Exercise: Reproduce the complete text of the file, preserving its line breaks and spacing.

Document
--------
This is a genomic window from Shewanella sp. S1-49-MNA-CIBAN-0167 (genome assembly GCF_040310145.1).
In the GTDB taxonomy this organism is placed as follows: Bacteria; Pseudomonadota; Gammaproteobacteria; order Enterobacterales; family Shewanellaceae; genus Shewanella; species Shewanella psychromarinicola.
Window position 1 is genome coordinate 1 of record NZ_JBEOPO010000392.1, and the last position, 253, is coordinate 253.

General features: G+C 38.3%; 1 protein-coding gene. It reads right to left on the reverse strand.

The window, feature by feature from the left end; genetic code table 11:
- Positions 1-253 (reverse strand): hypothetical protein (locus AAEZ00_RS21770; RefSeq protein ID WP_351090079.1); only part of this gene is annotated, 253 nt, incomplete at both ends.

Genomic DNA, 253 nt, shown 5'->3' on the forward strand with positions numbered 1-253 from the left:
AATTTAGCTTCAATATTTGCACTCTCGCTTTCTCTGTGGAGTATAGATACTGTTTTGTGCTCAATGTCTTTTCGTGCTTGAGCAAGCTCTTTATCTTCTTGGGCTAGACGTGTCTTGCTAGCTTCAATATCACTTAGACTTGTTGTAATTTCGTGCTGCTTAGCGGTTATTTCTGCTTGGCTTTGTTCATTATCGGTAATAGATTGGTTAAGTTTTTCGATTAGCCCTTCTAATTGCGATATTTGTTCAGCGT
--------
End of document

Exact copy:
This is a genomic window from Shewanella sp. S1-49-MNA-CIBAN-0167 (genome assembly GCF_040310145.1).
In the GTDB taxonomy this organism is placed as follows: Bacteria; Pseudomonadota; Gammaproteobacteria; order Enterobacterales; family Shewanellaceae; genus Shewanella; species Shewanella psychromarinicola.
Window position 1 is genome coordinate 1 of record NZ_JBEOPO010000392.1, and the last position, 253, is coordinate 253.

General features: G+C 38.3%; 1 protein-coding gene. It reads right to left on the reverse strand.

The window, feature by feature from the left end; genetic code table 11:
- Positions 1-253 (reverse strand): hypothetical protein (locus AAEZ00_RS21770; RefSeq protein ID WP_351090079.1); only part of this gene is annotated, 253 nt, incomplete at both ends.

Genomic DNA, 253 nt, shown 5'->3' on the forward strand with positions numbered 1-253 from the left:
AATTTAGCTTCAATATTTGCACTCTCGCTTTCTCTGTGGAGTATAGATACTGTTTTGTGCTCAATGTCTTTTCGTGCTTGAGCAAGCTCTTTATCTTCTTGGGCTAGACGTGTCTTGCTAGCTTCAATATCACTTAGACTTGTTGTAATTTCGTGCTGCTTAGCGGTTATTTCTGCTTGGCTTTGTTCATTATCGGTAATAGATTGGTTAAGTTTTTCGATTAGCCCTTCTAATTGCGATATTTGTTCAGCGT